Notwithstanding last week’s victory, the battle with Coroner Hassell seems far from over.
It started almost as soon as she took office five years ago, when she unilaterally withdrew an out-of-hours service.
It has continued through three cases — two taken to final judgment — and a disciplinary tribunal. Hassell has lost all of them but is still fighting.
Hassell has created trouble broadly in two ways: by ordering invasive autopsies, which desecrate the body, and by causing delay to the burial. For Jews and Muslims, desecration and delayed burial cause huge anguish.
Hassell has been inflexible.
I first came across Hassell when members of the Jewish community turned to me in 2014, to seek to stop an invasive autopsy she had ordered which was entirely unnecessary.
An injunction was obtained to prevent the autopsy. The court found that where “there is nothing to be lost and something to be preserved, namely the rights in respect to the religion of the family”, the coroner should allow non-invasive autopsy.
In 2015, Hassell tried to force another unnecessary invasive autopsy on the body of a Jewish woman, despite the court’s clear earlier ruling. Following an injunction and judicial review, which included a full trial, the court found her decision to be unlawful.
To most, it would seem obvious to allow a non-invasive autopsy where possible, and compassion would demand such a conclusion in any event. Not so for Hassell.
In late 2017, Hassell, beaten over autopsies, decided to devise new methods for causing distress. Most coroners offer an out-of-hours service. Hassell, by withdrawing an out-of-hours service when she took up her post, caused significant delay to anyone who has passed away between Friday and Monday. But this, it seemed, was not enough.
In response to attempts by my firm to speed up her decision-making process in the case of a Jewish man who had died in October 2017, she issued a “protocol” which declared: “No death will be prioritised in any way over any other because of the religion of the deceased or family, either by the coroner’s officers or coroners.” Hassell’s protocol — described by her as a cab-rank rule — denied priority to all Jews and Muslims, thus causing undue and unnecessary delay during the week as well as at weekends.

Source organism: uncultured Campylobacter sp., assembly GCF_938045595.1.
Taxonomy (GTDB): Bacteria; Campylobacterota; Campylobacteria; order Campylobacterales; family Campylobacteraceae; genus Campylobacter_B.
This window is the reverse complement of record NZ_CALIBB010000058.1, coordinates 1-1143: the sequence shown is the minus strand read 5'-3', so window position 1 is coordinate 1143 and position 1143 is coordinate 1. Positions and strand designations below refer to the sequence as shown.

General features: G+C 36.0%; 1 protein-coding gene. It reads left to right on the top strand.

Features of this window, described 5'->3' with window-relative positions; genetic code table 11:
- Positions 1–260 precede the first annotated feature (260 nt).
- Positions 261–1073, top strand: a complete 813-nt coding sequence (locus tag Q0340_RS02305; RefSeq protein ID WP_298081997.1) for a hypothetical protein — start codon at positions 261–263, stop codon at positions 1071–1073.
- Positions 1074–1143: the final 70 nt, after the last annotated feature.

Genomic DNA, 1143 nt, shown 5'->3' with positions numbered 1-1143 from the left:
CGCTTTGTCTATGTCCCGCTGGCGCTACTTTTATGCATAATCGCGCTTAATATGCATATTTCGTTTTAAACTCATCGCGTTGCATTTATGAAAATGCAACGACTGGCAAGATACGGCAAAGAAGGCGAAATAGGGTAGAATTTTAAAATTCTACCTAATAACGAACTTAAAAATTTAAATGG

In a misguided wish to equate uniformity with equality, Hassell had formed a view that treating everyone in chronological order was fair. The court’s ruling last Friday strongly disapproved of Hassell’s protocol. The law requires officials “to treat differently persons whose situations are significantly different”.
For example, a vegetarian prisoner is treated the same as others if given meat to eat, but the effect is different. He will starve, while others can eat well. Recognising and dealing with this lies at the heart of a pluralist society.
The judge held that “where a single rule has disparate impact on one group as opposed to another — it is the disparate impact that has to be justified”. Hassell’s protocol was found unjustifiable, but it has taken huge effort and a full trial to get it scrapped.
No sooner was the judgment published, however, than Hassell issued a new protocol that “in future… [she] will consider every family for prioritisation”.
Given her history, it is difficult to read into this any genuine desire to get the law right, let alone to be compassionate towards Jews and Muslims or others seeking speedy burial.
It raises a concern that it is a new strategy to prioritise everyone, and thereby thwart the effect of the judgment.
After three defeats in court describing her variously as “unlawful, rigid, flawed, discriminatory, and irrational,” and one disciplinary finding that she has a “serious lack of judgment”, some coroners might pause for thought.
But Hassell seems driven by some unspoken agenda. While I would like to think that the High Court victory was decisive, I fear that, with her latest intention to consider everyone for prioritisation, battle potentially remains joined.
Trevor Asserson is senior partner of Asserson Law Offices, based in London and Tel Aviv, and solicitors for the claimants